Weight Stigmatization in Childhood Obesity

Childhood obesity represents a growing public health concern and a leading cause of morbidity among children. Multiple efforts have been implemented to curb obesity including educating parents to encourage dietary changes, physical activity, limiting screen time, and behavioral modification. However, relatively few strategies explore the social and psychological impact of the stigmatization of obesity in children, which represents a significant gap in our ability to provide care. It is important for pediatricians to model the approach to patients with unhealthy weight by realizing its stigma, using sensitive language, and engaging in motivational interview.

Weight stigmatization, which is defined as discrimination and stereotyping based on a person’s weight, has largely been cultivated and tolerated in our society. It is perceived as a way of motivating overweight children to lose weight. However, this approach generates negative psychological consequences on children as well as adults (Puhl et al. 2015). It is also ineffective at preventing further weight gain, social isolation, or eating disorders. Weight stigmatization creates a barrier for children to actively engage in healthy behaviors or to seek healthcare intervention. Multiple studies have shown that weight-based teasing correlates with an increased risk of worsening obesity (Haines et al. 2010).

Overweight children suffer from poor body image due to the weight teasing they encounter in their everyday lives. Weight stigmatization and victimization can arise not only from school friends but also from educators and parents. A study demonstrated that about 46% obese individuals experience greater weight victimization from members of their family than from others (Puhl et al. 2008).  This shows how weight stigmatization has become normalized in our society: family members are concerned with their loved ones’ health and have a misconception that pushing their children harder will make them want to lose weight. This also creates a long-lasting emotional effect on a child when the weight stigmatization comes from a parent or a family member.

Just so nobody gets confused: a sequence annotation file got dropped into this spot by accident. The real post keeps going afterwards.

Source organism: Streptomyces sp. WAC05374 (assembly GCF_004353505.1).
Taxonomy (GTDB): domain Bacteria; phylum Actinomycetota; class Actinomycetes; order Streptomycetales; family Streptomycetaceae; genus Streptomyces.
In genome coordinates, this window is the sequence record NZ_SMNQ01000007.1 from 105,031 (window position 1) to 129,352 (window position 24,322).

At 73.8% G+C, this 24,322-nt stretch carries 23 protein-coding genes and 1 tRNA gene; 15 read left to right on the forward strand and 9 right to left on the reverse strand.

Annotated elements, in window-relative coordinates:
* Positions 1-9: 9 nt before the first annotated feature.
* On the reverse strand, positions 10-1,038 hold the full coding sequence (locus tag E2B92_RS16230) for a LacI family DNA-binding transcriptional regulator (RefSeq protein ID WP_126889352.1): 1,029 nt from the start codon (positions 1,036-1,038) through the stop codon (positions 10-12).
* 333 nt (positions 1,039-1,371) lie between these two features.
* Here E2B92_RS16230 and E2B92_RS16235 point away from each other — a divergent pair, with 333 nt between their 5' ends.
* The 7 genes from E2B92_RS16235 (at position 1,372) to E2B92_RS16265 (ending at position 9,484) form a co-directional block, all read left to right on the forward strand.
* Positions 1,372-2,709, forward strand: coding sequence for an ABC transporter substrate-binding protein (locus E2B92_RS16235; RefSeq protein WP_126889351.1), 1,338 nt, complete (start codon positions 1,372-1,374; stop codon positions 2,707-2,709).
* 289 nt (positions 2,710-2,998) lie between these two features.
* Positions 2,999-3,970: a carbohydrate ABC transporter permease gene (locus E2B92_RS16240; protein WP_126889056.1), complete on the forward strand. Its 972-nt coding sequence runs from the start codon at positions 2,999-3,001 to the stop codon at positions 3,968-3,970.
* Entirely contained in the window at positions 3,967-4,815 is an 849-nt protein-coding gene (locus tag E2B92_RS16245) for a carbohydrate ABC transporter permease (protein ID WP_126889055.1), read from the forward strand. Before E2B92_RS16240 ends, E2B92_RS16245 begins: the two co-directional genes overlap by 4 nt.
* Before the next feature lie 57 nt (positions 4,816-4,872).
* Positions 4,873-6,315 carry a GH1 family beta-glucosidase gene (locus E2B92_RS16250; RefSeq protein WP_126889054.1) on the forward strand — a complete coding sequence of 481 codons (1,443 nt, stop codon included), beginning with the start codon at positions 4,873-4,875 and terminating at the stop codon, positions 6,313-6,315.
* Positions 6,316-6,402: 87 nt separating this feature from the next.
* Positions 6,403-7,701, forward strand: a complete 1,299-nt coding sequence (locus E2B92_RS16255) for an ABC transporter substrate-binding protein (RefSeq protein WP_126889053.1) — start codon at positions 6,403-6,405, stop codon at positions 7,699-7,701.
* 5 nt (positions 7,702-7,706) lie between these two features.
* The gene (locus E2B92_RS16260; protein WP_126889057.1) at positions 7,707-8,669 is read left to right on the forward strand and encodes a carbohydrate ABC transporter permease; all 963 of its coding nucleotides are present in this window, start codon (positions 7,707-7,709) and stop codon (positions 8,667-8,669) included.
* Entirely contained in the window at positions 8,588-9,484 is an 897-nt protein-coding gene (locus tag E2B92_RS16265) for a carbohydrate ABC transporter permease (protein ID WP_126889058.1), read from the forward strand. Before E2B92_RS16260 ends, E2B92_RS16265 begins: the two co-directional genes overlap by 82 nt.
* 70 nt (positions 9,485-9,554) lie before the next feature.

With childhood obesity remaining a public health crisis, pediatricians can display model behaviors with parents by educating families and society about the complexity of obesity (genetics, SES, environmental factors). This helps take away the assumption that the overweight individuals are to blame for their excess weight. Pediatricians can model sensitive communication, using more neutral terms for describing obesity such as “unhealthy weight” or saying “child with obesity” instead of “obese child”.  Engaging in motivational interviewing is also more effective for pediatricians to encourage behavioral changes. They can counsel parents to consider the effect of weight stigmatization on their children and ensure that they are actively addressing weight victimization at their children’s schools.  

Carine Halaby, M.D.

References:

AAP- Stigma Experienced by Children and Adolescents With Obesity. https://pediatrics.aappublications.org/content/140/6/e20173034#xref-ref-28-1

Haines J, Kleinman KP, Rifas-Shiman SL, Field AE, Austin SB. Examination of shared risk and protective factors for overweight and disordered eating among adolescents. Arch Pediatr Adolesc Med. 2010;164(4):336–343pmid:20368486

Puhl R, Suh Y. Health consequences of weight stigma: Implications for obesity prevention and treatment. Curr Obes Rep. 2015;4(2):182–190pmid:26627213

Puhl RM, Moss-Racusin CA, Schwartz MB, Brownell KD. Weight stigmatization and bias reduction: perspectives of overweight and obese adults. Health Educ Res. 2008;23(2):347–358pmid:17884836

Advertisements

Leave a Comment

Please log in using one of these methods to post your comment:

WordPress.com Logo

You are commenting using your WordPress.com account. Log Out /  Change )

Google photo

You are commenting using your Google account. Log Out /  Change )

Twitter picture

You are commenting using your Twitter account. Log Out /  Change )

Facebook photo

You are commenting using your Facebook account. Log Out /  Change )

Connecting to %s